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Linux:Log in

To log on to Linux, you need two things, your username and your password given to you in week 1. Both of these are individual to you and give you lone access to your account. Your log in screen should look like the following

You type your username in the space given. You are then asked for your password. If these are valid, you will be logged in to your Linux account. When you type your password, each character appears as an asterisk. During orientation week you were given information on using Microsoft Windows 2000. The password that was given to you in orientation week is a valid password for ITD computers in any building in the university except the computer building. The CSIS department has given you a password that is valid for Windows 2000 and Linux in the computer building.The Microsoft Windows NT login screen looks like this:

If you need to use Linux, and a computer is displaying the Windows login screen as shown above, you will need to restart the computer. To reboot a computer from Windows to Linux, do the following:

Press CTRL-ALT-DEL (control, alt and delete keys at the same time)
Choose Shut-Down
Choose shut-down and Restart
The computer will restart
While restarting you will be offered a list of operating systems Windows 2000 Redhat Linux 7.3
Use the cursor control keys to pick Redhat Linux

Username

Your username is of the format:

cid_number for Computer Systems students eg c001423
mid_number for Mathematics and Computing students eg m0019856
fid_number for Computing with French eg f001234

Password

First of all, you need to be able to remember it. Being able to type it is also nice, though less important than being able to remember it. Second, it must not be easily guessable. A password that is related to your login name or your real name in an obvious way can be easily guessed and therefore is not a "Good Password". Third, it needs to be a reasonably large number of characters. Three letter passwords can be easily guessed by an obvious "brute force" method -- just try them all. A "Good Password" has 7 or 8 characters in it. (Note: longer passwords are even better, but the password checking routines on many Unix systems silently discard any characters after the eighth one.) Fourth, it needs to have more than just letters in it. You should include letters (upper- and lower-case), digits, and punctuation marks. Control characters are nice in theory, but some Macintosh and PC software doesn't like these, so you should probably avoid control characters if you work in an environment with Macs or PCs. Fifth, it should not contain any sequences of 4 or more letters (regardless of how you capitalize them), that can be found in a dictionary. Also, reversing the order of the letters doesn't do any good either. A standard way of cracking a password is to try all the words in a dictionary, in all possible upper-/lower-case combinations, both forward and backward. Prepending and/or appending a digit or punctuation character to a dictionary word doesn't help either; on a modern computer, it doesn't take too long to try all those possible combinations, and programs exist (and are easy to get) to do exactly that.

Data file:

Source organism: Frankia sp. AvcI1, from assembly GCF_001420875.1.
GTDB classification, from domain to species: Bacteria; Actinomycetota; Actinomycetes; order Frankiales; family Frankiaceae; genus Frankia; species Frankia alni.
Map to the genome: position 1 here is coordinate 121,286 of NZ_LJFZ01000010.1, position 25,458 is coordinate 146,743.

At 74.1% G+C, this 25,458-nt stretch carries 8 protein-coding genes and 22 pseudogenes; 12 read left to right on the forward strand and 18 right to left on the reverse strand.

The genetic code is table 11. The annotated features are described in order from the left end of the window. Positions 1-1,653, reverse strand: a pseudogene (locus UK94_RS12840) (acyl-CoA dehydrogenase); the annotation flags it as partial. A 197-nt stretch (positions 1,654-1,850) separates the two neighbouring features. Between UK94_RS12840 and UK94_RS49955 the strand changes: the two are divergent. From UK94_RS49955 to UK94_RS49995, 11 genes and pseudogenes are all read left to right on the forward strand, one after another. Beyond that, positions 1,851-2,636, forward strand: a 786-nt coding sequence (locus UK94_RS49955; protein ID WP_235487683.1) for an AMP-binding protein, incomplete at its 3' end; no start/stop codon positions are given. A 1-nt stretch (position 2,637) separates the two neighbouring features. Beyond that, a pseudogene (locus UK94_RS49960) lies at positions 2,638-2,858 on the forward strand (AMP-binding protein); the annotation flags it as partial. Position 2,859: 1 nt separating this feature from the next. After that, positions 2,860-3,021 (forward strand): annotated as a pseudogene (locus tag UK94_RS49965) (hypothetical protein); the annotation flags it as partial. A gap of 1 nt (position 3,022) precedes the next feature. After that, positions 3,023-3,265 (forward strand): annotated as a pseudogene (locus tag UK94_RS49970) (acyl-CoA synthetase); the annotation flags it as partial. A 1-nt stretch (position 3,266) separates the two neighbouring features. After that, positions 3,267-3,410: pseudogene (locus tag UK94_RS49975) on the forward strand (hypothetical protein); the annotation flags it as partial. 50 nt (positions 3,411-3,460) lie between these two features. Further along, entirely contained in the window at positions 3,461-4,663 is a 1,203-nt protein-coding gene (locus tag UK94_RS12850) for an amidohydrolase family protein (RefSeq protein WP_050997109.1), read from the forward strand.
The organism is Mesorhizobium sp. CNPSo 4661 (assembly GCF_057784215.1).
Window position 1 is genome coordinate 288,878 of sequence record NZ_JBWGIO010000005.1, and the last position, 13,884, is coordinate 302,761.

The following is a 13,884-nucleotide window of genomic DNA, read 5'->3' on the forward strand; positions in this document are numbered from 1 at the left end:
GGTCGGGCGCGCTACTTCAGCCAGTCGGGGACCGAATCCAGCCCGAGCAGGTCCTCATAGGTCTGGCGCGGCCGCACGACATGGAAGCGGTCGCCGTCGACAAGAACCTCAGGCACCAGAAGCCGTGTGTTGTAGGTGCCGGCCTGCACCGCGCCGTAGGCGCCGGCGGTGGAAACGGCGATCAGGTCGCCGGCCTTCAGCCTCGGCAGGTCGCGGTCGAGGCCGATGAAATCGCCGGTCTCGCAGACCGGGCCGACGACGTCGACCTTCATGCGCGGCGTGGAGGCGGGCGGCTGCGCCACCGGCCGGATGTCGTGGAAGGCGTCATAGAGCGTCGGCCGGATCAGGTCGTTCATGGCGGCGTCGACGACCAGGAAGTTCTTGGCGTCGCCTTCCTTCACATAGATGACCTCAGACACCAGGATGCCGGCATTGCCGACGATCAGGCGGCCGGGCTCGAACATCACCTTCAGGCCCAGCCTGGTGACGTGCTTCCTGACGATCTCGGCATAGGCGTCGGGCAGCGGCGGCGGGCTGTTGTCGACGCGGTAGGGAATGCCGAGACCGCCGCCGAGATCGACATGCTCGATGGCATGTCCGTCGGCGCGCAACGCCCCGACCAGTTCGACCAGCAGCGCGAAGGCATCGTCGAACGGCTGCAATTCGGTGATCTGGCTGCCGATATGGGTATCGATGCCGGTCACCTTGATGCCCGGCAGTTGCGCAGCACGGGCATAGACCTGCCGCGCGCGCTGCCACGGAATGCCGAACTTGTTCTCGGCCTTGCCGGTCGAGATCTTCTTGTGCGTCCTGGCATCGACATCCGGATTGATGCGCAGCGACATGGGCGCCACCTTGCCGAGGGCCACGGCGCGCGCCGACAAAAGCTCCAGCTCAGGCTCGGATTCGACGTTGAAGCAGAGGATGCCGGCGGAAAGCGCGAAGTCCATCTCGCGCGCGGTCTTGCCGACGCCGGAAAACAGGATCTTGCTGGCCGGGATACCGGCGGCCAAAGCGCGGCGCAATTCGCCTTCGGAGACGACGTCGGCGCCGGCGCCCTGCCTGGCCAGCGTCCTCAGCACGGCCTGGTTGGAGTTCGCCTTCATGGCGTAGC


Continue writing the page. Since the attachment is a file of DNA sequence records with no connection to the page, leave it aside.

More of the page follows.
About password cracking

In addition to the standard American or English dictionaries that we're all familiar with, there are also "crackers' dictionaries." These are collections of common computer terms and phrases, names, slang and jargon, easily typed key sequences (like "querty"), and scatological phrases that one might be tempted to use for a password. These crackers' dictionaries are frequently updated and shared; programs to crack passwords are distributed with copies of these dictionaries. A frequently used method for cracking passwords is to get a copy of the password file for a system, thus getting a list of all the encrypted passwords on the system. The would-be cracker then uses his/her own computer to attempt to crack the encrypted passwords; this activity is undetectable by the system administrator since it is happening on the cracker's computer. If even a single password can be cracked, the cracker can login to the system and begin probing, as a user of the system, for security holes. There are other programs, also easily gotten, that are designed to quickly and easily probe and exploit all known security holes. (It used to require some intelligence and sophistication to be a successful cracker; this is no longer true.)

In Department of CSIS all student passwords are checked weekly. If your password is cracked, you will be issued with a warning and asked to change your password immediately. A list of all Cracked passwords is available on blue noticeboards each week. If your password is cracked a second time, your account will be temporarily disabled.

How to choose a password

Pick a phrase that has some meaning or significance to you, but not to anyone else. Then transform it in some manner so that the final result is consistent with the guidelines above. When transforming, try to transform entire syllables into a single character; do not use an obvious letter-into-digit transformation more than once or twice.

Can't remember your Password?

If you have forgotten your password you can call to either of the student support staff (Redmond O'Brien or Liam O'Riordan) to have your password reset from Week 2 onwards between 12-1pm every day.

Choosing your desktop session

As mentioned in the introduction to linux there are a number of desktop sesions to choose from. This can be done at log in. In the login menu click on session and then the relevant session. At this point you can always set the default session to either KDE or GNOME.



Department of computer science and information systems
University of limerick, limerick, Eire

Department of Computer Science and Information Systems, University of Limerick, Limerick, Eire
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